Package: Untangle 9.2.3
What it is: Complete UTM open source Linux-based software
Install Method: Bootable CD-ROM or USB flash drive
Observations: Booting with either the CD-ROM of the USB flash drive, the user is presented with a menu that allows them to choose either a graphical or text based install method.
After selecting the install method and answering questions ask by the installer concerning your language, location, etc., you are quickly on your way.
Untangle will give you a quick summary of the system before continuing. If the RAM or hard drive space is not sufficient, the install will stop here.
You will be informed that the hard drive will be formatted and to acknowledge this.
Once this portion of the install has been completed, you are asked to reboot the system.
After rebooting, you will continue with the Untangle configuration.
Unlike other Linux based routers that require you to log into a remote web console, Untangle will start up with a local web console to complete the configuration.
Untangle can also be configured as an inline bridge, useful if you already have a router and want to add filtering.
You’ll notice Untagle is very different looking. Instead of having a central menu of common items, Untangle uses a “rack” of features, either individual programs or installed via packages. The “Lite” package contains all of the open source applications in Untangle’s offerings.
You’ll need to create an account for Untangle
Downloading and installing the “Lite” package
Once the applications ar installed and activated, they appear in the rack
Untangle’s install process went a step further than the other Linux/BSD router installs, going from bare metal to deployed in one sitting.
Having the choice to use either a bootable CD-ROM or USB flash drive is an added plus for me.
I don’t like having to search through menus or remembering where features are located. Untangle’s approach is to place active features front and center in what they call the “Rack” and is what sets Untangle apart from their competition.
Package: Smoothwall Express 3.0 SP3
What is it: Open source firewall based on GNU/Linux
Install Method: Bootable CD-ROM
Observations: Familiar Linux text-based installer loads, informs the user that the data on the hard drive is about to be over written. Acknowledging the warning, the installation continues with the hard drive being formatted and Smoothwall being installed. Once this step completes, Smoothwall will reboot your computer and ask if you want to restore from a backup. Since this is a new install, the answer is “no”.
The installer will also ask questions about the install. Answer accordingly.
This is another install where “Green” and “Red” are used to designate the inside and outside interfaces.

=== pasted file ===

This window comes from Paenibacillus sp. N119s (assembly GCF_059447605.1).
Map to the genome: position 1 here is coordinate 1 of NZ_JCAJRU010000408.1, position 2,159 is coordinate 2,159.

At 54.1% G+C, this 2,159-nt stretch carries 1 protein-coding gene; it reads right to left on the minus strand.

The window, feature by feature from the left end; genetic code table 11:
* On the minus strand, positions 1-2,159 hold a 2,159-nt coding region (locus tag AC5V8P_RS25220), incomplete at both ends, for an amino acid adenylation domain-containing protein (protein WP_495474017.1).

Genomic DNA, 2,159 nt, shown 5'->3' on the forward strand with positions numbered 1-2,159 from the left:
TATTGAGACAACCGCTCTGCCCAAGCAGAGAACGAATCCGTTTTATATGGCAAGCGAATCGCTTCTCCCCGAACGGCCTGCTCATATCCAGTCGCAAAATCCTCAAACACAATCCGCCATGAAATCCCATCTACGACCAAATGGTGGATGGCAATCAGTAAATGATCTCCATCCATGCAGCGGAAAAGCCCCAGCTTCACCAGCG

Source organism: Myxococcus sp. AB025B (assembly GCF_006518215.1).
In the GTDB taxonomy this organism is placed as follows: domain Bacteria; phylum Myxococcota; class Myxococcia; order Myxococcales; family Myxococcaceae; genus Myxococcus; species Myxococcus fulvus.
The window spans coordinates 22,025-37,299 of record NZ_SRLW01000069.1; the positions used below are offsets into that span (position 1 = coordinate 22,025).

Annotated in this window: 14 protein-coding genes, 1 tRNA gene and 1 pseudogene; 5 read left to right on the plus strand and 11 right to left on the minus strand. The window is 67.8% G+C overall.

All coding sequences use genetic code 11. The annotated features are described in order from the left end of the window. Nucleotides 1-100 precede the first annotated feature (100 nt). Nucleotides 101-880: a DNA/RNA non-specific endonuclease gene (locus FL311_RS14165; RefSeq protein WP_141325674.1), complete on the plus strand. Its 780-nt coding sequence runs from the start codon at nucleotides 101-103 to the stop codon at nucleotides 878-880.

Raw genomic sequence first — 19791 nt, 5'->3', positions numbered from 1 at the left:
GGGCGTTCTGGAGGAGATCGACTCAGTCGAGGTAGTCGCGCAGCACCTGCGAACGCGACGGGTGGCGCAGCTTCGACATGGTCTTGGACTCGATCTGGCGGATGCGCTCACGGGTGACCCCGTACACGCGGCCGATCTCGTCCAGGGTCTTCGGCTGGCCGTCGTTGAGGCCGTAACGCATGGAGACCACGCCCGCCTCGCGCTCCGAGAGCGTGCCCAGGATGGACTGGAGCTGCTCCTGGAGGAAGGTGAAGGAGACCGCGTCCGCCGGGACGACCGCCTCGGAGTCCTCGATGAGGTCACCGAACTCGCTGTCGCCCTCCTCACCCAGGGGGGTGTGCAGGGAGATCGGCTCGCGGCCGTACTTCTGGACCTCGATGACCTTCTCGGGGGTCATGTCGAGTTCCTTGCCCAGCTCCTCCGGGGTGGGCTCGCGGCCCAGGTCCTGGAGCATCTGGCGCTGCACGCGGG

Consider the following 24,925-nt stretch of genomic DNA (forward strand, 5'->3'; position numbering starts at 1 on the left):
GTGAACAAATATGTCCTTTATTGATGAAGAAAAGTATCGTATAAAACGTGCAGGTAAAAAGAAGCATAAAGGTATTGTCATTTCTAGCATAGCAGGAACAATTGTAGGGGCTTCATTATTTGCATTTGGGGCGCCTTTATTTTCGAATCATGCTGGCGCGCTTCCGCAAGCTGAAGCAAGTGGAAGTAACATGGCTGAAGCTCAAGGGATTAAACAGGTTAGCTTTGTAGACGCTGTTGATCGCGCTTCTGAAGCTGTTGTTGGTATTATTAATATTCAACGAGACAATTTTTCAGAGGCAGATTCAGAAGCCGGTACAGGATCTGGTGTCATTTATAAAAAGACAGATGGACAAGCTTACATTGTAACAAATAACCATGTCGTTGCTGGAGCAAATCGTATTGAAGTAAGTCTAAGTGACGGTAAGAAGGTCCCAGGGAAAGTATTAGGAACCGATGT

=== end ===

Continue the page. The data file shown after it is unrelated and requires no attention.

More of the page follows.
You’ll be asked for the IP addresses for each interface, the gateway and DNS settings, and what passwords you want set for the admin and root accounts. Once these questions have been answered, Smoothwall will reboot for the final time.
The wed console is located at: https://Inside-IP-address-of-smoothwall:441
Password: Chosen during install
A fairly easy install once you understand the “Green” and “Red” nomenclature.
The web interface is fairly straight forward, similar in look and feel to other Linux/BSD based routers.
Package: IPFire 2.11 (i586) – core60
What is it: Minimalist Linux based firewall
Install Method: Bootable CD-ROM, Linux text based install
Observations: PC boots into familiar text based Linux installer, uses “Green” and “Red” nomenclature to designate inside and outside connections. During initial install process, installer asks for “Green” and “Red” interface connections and their respective IP addresses. The installer also asks for the new admin password, which will be used for both the root and web interface accounts.
A web interface is used to configure and control the IPFire firewall. Use the internal IP address or “Green” interface: http://internal-IP-address-of-device:444
Thoughts: I found this distribution easy to install and configure. The home page reminds me a lot of other minimalist Linux based firewalls.
Package: Endian Firewall EFW 2.5.1 (Community Edition)
What is it: Endian Firewall is an open source UTM appliance based on Linux
Install Method: Bootable CD-ROM, Linux text install
Observations: Booting from the CD-ROM begins the install process, with the installer informing you that continuing will lose any data currently on the hard drive.
You’ll also notice the familiar Linux text installer and as the installation continues, you will be asked what the default IP address will be for often used “Green” and “Red” labels for the interfaces.
After the reboot, you’ll need to login to the web console to finish the install. Logging into to the web interface at the address https://default-ip-for-Endian:10443 you’ll encounter the Endian Firewall setup screens.
To finish the remaining portions of the install, answer the questions and complete the network settings. The Endian firewall will reboot and be ready to use.
Endian Firewall EFW 2.5.1 Community is the open source side of Endian UTM appliance, it has most of the functionality of the commercial version. For larger organizations, going with the commercial version makes sense since you also get support services.
The menu system organizes items in a similar fashion as other Linux-based firewall/routers.
With the use of the internet now mainstream and it being crucial to the day to day workings of many businesses, it is important to be aware of the various types of threats that come from accessing this resource.
- Spam: Unsolicited or unwanted email.